Category Archives: Instruction

The Hammond Drawbars secrets revealed

The drawbars on a console Hammond or the clonewheels can be a source of much confusion. They are also sometimes called tonebars, and they are used to shape the sound.

Each drawbar is marked with a number in feet. As an example, the first (brown) drawbar is marked 16′. This terminology is borrowed from pipe organ technology, where this number actually describes the length of the pipe that is used to get a certain tone.

Every drawbar has 8 settings, which indicate how much of a particular drawbar’s tone is added to the final signal, with 1 being the softest, and 8 being the loudest. When the drawbar is pushed in all the way, no sound from this drawbar is used in the final sound.

On a console, you will have 5 groups of drawbars, two for the lower manual and two for the upper manual, each of which consist of 9 drawbars, and one for the bass, which has two drawbars.

Drawbar colors
There are three different colors on the drawbars, brown, white and black.

The fundamental, ‘core’ tone is created by the first white drawbar. The other white Drawbars are octave intervals of the fundamental tone of increasingly higher pitched notes.

The brown drawbars are the two ones to the left, and these produce harmonics below the fundamental tone. The first brown Drawbar is the sub-octave of the fundamental Drawbar. It is “one octave” lower in sound. The second brown drawbar is the “sub-octave” of the third harmonic. Pulling the brown drawbars makes the tone deeper and fuller.

The black drawbars introduce dissonant harmonics, which serve to color the tone and give it character.

Lower manual settings

The lower manual can be used either for playing walking bass, or comping chords. For the former, 808000000 works really well; add more of the 2nd drawbar to get a heavier, more ‘growly’ tone. This setting is not ideal for playing chords on the lower manual, since this makes the sound often too muddy. 008800000 seems to work better for chords down below, or you can just play them higher up the keyboard if you want to switch between walking and comping.

It is often is suggested to turn off V/C when using a walking bass – I think it can work either way, depending on the mood of the song. You can also turn off the bottom rotor to get that ‘Memphis’ sound, which also works well with walking bass lines.

Using the Leslie

Using a Leslie efficiently and effectively can be quite challenge – to get the best result, you may have to adjust you drawbar settings to get the most out of your Leslie fast setting (or, alternatively, to tame it down). If you use the Leslie on fast on your typical Jimmy Smith setting (888000000 / 808000000), you will get a very limited, subtle Leslie effect, even with the rotors on fast; if you want the highs to swirl prominently, you will have to add the higher drawbars. To stay with the Jimmy Smith idiom, try 800000888 on fast, and you’ll see what I mean. You may have to adjust your playing style to get the most out of the more extreme settings.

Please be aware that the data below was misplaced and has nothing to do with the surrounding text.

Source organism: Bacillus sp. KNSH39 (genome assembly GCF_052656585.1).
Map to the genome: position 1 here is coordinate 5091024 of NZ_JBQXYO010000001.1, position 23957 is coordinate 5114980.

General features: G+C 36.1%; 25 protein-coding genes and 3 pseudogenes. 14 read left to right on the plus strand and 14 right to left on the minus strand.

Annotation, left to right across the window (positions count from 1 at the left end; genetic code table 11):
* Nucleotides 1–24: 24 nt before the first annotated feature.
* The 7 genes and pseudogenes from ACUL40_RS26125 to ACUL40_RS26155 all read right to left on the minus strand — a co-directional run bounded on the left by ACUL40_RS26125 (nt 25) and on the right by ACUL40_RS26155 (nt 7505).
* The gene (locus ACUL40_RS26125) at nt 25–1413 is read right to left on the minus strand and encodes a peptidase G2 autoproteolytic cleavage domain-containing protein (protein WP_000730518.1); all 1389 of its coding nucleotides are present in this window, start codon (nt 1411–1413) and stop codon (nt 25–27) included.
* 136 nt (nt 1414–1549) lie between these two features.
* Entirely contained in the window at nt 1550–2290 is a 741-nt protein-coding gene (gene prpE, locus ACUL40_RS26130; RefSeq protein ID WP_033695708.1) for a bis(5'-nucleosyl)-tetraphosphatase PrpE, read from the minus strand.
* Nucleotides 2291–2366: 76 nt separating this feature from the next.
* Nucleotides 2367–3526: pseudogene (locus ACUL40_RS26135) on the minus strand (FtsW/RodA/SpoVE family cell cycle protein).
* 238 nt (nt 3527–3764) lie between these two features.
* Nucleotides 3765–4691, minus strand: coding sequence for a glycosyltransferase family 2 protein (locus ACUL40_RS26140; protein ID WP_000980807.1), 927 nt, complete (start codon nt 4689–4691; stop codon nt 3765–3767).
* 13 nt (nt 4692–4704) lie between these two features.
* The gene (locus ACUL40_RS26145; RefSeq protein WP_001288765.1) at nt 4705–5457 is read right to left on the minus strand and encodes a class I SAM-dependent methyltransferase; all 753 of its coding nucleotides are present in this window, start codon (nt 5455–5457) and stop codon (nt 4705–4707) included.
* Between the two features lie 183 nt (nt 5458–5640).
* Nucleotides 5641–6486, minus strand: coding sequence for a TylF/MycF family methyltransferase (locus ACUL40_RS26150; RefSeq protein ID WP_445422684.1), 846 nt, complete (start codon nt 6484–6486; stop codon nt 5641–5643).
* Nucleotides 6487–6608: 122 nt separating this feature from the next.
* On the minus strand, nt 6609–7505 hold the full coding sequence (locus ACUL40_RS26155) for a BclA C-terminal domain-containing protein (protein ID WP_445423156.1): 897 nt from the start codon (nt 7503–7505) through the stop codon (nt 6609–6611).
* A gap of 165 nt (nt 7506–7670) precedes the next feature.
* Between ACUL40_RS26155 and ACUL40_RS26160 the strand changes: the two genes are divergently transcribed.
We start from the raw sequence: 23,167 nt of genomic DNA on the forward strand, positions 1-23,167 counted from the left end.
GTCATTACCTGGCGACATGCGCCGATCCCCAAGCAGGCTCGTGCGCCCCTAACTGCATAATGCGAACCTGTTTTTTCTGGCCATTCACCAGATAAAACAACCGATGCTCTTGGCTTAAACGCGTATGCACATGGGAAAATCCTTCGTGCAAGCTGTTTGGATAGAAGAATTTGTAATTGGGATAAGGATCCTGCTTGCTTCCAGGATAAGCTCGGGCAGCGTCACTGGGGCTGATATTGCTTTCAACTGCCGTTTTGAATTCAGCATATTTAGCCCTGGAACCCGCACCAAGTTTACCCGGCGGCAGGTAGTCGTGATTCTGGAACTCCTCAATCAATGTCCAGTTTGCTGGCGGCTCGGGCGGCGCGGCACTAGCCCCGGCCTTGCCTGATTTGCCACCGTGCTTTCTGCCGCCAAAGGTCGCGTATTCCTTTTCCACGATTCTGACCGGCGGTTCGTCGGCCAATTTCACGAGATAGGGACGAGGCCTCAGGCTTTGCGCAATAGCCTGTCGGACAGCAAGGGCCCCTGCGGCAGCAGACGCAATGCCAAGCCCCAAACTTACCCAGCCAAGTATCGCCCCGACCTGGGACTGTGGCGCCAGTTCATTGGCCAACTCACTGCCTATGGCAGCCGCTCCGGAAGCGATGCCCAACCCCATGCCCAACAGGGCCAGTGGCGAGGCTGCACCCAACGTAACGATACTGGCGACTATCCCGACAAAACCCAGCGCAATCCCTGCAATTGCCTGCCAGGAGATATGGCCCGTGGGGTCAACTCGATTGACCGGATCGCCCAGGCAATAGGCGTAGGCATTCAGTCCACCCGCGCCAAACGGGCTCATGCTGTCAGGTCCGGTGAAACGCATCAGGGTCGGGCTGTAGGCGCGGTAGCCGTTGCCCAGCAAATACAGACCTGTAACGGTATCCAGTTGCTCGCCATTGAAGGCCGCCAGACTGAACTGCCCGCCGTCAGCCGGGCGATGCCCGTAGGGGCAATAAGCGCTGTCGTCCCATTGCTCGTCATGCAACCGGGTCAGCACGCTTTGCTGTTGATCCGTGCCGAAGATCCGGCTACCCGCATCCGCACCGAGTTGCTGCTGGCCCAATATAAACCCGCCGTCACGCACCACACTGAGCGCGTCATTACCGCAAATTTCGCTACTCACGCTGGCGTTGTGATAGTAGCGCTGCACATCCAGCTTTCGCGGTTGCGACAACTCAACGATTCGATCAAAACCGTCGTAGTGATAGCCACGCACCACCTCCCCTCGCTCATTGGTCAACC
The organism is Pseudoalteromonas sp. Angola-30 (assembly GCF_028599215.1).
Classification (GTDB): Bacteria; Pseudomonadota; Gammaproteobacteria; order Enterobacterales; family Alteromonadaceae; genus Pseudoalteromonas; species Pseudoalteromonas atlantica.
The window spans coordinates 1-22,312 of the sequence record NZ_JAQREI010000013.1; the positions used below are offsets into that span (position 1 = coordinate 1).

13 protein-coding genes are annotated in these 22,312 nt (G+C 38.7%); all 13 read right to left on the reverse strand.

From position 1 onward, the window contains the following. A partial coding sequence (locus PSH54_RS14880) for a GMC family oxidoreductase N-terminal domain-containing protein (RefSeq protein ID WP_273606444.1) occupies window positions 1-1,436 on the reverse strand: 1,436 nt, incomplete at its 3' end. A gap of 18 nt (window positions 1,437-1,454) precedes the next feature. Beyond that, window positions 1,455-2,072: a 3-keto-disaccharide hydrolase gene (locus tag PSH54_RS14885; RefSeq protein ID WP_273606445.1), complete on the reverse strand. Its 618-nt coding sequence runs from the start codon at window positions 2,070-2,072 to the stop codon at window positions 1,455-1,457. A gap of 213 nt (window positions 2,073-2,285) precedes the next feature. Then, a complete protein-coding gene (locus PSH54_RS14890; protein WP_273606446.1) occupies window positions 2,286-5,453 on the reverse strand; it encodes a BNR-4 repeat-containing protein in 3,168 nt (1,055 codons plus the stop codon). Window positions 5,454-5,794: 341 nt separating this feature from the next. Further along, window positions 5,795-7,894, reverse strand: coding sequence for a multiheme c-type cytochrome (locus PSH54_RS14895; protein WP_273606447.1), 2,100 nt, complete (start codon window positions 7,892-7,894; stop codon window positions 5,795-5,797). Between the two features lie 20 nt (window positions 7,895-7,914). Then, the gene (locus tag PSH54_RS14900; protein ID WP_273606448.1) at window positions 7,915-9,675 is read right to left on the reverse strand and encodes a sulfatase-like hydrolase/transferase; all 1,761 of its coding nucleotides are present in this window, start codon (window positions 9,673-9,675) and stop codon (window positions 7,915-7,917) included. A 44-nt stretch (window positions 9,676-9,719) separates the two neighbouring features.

Some players seem to like introducing some reverb before the Leslie to get a different sound, this is something to experiment with.

On the portable side

On the portable side, here’s a nice video of the Elkatone 610, which I use if I want to bring a ‘Leslie’ out. Not quite the real thing, but spins the air just fine, and gives a much better 3D-effect than most simulators, especially the high rotor works very well. Crossover is different, and the lower speaker gets the full signal. Fits into the boot of my car, and works well with the hot output of a Nord C1.

Miking a real Leslie

LESLIE_1221 (1)

The Hammond tone-wheel organ was invented by Laurens Hammond in 1935. The Leslie tone cabinet was built by Don Leslie in 1940. “Leslies” are speaker cabinets made of solid wood with louvres to let the sound out of the top and bottom of the cabinet and with two rotors that spin and project the sound out into the surrounding space.  In essence they are sound modification devices, more like musical instruments than speakers, designed to add to the sound of an instrument by introducing a 3D Doppler effect.

Apparently Don Leslie offered his speaker and cabinet design to Laurens Hammond, but this gentleman didn’t like the sound of a Hammond through a Leslie at all. Hammond dealers were prohibited from selling them in the early days.

Even without advertising, the Leslie was much appreciated and increasingly used by organ players,  and by the mid-50s what most people considered to be the Hammond organ sound was actually the sound of a Hammond organ amplified by  a Leslie tone cabinet.

The moving sound of this winning combination has something special about it. And it still moves players and listeners alike.

The Hammond and Leslie brands continue on today and are owned by Hammond Suzuki USA.  To the aficionado, the original organs, the best known of which are the B3, C3 and A-100, are still the greatest and there is a thriving market for vintage Hammond organs  – and Leslies sixty years after they were first introduced.

Recording  a Lesie is an art in itself, and there are may ways of approaching it. There’s a nice article on some of the options for doing this  on the Shure website, Miking the Legendary Leslie Tone Cabinet. More information can be found at how do you record a Leslie speaker and Miking the Hammond and Leslie.

Another cool video, which shows footage of a clinic on recording the Hammond: